Build Your First Deep Learning Classifier using TensorFlow: Dog Breed Example

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In this article, I will present several techniques for you to make your first steps towards developing an algorithm that could be used for a classic image classification problem: detecting dog breed from an image. By the end of this article, we'll have developed code that will accept any user-supplied image as input and return an estimate of the dog's breed. Also, if a human is detected, the algorithm will provide an estimate of the dog breed that is most resembling. This project was completed as part of Udacity's Machine Learning Nanodegree (GitHub repo). Convolutional neural networks (also refered to as CNN or ConvNet) are a class of deep neural networks that have seen widespread adoption in a number of computer vision and visual imagery applications.


Build Your First Deep Learning Classifier using TensorFlow: Dog Breed Example

#artificialintelligence

In this article, I will present several techniques for you to make your first steps towards developing an algorithm that could be used for a classic image classification problem: detecting dog breed from an image. By the end of this article, we'll have developed code that will accept any user-supplied image as input and return an estimate of the dog's breed. Also, if a human is detected, the algorithm will provide an estimate of the dog breed that is most resembling. This project was completed as part of Udacity's Machine Learning Nanodegree (GitHub repo). Convolutional neural networks (also refered to as CNN or ConvNet) are a class of deep neural networks that have seen widespread adoption in a number of computer vision and visual imagery applications.


ImageNet: VGGNet, ResNet, Inception, and Xception with Keras - PyImageSearch

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A few months ago I wrote a tutorial on how to classify images using Convolutional Neural Networks (specifically, VGG16) pre-trained on the ImageNet dataset with Python and the Keras deep learning library. The pre-trained networks inside of Keras are capable of recognizing 1,000 different object categories, similar to objects we encounter in our day-to-day lives with high accuracy. Back then, the pre-trained ImageNet models were separate from the core Keras library, requiring us to clone a free-standing GitHub repo and then manually copy the code into our projects. This solution worked well enough; however, since my original blog post was published, the pre-trained networks (VGG16, VGG19, ResNet50, Inception V3, and Xception) have been fully integrated into the Keras core (no need to clone down a separate repo anymore) -- these implementations can be found inside the applications sub-module. Because of this, I've decided to create a new, updated tutorial that demonstrates how to utilize these state-of-the-art networks in your own classification projects.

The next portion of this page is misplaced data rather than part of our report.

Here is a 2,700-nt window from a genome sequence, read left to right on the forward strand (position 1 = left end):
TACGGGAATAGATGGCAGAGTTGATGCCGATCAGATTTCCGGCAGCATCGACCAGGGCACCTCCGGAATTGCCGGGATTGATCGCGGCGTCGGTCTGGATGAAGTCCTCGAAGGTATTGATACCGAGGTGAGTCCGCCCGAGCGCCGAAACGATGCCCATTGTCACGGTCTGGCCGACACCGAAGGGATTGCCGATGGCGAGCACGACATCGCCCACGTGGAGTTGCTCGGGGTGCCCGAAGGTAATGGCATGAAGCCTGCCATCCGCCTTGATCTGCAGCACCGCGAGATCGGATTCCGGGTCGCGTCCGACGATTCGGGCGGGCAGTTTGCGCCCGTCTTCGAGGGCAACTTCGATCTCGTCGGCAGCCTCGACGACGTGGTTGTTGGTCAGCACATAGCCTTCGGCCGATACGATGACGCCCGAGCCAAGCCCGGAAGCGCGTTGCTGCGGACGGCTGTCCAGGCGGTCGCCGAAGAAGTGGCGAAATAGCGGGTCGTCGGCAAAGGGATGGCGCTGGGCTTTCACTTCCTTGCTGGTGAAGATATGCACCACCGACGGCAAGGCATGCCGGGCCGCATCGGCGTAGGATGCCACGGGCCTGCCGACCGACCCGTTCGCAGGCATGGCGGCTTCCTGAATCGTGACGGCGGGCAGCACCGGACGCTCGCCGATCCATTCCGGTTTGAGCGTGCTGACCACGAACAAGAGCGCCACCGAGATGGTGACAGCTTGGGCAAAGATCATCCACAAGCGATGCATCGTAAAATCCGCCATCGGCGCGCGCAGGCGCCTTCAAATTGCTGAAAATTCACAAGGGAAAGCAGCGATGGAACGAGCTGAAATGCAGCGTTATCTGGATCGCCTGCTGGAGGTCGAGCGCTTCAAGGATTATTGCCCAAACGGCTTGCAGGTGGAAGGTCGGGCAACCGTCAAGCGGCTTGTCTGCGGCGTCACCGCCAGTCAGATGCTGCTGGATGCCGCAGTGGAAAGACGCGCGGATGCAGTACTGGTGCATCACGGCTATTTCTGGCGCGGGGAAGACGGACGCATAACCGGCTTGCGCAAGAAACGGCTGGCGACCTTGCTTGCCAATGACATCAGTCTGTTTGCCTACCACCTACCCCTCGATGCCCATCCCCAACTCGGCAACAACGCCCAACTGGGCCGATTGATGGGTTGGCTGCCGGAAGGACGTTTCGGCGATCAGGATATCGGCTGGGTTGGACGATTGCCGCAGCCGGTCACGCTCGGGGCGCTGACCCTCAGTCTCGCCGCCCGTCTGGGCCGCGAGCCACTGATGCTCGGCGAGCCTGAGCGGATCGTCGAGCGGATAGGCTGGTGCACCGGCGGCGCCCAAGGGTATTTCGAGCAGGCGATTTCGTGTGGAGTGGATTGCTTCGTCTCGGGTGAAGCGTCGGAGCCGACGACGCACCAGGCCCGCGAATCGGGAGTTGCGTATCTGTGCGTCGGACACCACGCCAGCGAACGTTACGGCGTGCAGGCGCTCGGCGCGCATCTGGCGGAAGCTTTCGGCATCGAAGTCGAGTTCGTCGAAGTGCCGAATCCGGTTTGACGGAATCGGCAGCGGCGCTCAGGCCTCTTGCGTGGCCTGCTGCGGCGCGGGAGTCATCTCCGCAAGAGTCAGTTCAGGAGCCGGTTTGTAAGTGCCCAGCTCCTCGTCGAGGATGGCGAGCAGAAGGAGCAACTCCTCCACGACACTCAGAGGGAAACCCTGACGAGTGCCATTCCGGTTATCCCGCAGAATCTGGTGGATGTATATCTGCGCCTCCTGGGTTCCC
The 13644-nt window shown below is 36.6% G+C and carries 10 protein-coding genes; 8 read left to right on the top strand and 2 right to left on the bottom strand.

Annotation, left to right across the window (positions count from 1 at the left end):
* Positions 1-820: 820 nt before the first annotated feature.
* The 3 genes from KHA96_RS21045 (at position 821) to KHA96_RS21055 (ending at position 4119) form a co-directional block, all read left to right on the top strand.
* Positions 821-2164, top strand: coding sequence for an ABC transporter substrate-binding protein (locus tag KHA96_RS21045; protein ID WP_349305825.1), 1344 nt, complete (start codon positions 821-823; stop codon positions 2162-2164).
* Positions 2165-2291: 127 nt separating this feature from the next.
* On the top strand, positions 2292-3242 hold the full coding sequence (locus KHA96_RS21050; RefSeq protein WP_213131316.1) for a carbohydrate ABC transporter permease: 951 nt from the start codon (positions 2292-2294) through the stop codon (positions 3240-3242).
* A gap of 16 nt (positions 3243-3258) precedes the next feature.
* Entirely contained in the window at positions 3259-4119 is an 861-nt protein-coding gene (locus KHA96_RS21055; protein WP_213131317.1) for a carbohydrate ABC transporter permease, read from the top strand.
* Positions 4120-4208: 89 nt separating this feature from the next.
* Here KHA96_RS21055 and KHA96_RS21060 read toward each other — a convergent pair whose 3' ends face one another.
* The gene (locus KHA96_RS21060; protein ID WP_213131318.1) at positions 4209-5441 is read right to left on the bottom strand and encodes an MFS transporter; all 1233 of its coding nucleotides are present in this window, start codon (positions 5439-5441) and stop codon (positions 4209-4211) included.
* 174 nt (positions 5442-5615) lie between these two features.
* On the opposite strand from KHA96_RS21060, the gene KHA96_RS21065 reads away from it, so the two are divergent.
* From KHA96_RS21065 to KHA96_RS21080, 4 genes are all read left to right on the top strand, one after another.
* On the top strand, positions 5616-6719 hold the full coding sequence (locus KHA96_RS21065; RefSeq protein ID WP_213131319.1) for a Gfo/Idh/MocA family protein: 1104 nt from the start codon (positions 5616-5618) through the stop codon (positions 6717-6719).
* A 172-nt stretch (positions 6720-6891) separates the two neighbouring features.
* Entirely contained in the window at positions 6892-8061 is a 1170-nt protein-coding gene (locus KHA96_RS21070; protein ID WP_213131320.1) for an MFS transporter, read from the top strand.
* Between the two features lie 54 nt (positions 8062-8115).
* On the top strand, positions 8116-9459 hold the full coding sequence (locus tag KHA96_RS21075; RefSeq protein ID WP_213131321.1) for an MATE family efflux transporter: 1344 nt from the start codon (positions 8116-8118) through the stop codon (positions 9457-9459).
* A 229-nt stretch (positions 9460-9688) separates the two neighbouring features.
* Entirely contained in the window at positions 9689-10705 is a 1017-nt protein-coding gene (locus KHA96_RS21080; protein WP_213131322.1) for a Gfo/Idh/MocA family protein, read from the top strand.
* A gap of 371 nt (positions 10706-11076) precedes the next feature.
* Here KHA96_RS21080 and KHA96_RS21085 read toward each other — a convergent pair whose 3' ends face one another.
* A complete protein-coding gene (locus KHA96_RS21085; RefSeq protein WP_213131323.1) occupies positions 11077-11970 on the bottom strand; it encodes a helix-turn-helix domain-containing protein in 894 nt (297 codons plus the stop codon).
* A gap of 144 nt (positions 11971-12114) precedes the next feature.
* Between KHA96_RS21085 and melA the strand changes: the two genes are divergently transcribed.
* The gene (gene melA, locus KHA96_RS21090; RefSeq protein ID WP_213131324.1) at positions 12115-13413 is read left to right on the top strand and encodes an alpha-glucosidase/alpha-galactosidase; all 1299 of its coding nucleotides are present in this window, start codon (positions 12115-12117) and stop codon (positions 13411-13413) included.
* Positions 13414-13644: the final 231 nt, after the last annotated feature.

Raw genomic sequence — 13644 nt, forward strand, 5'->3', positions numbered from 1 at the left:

Image Classification using Pre-trained Models in PyTorch

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This post is part of the series in which we are going to cover the following topics. In the previous blog we discussed about PyTorch, it's strengths and why should you learn it. We also had a brief look at Tensors – the core data structure in PyTorch. In this blog, we will jump into some hands-on examples of using pre-trained networks present in TorchVision module for Image Classification. Torchvision package consists of popular datasets, model architectures, and common image transformations for computer vision.


Transfer Learning with TensorFlow 2

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It is always fun and educational to read deep learning scientific papers. Especially if it is in the area of the current project that you are working on. However, often these papers contain architectures and solutions that are hard to train. Especially if you want to try out, let's say, some of the winners of ImageNet Large Scale Visual Recognition (ILSCVR) competition. I can remember reading about VGG16 and thinking "That is all cool, but my GPU is going to die".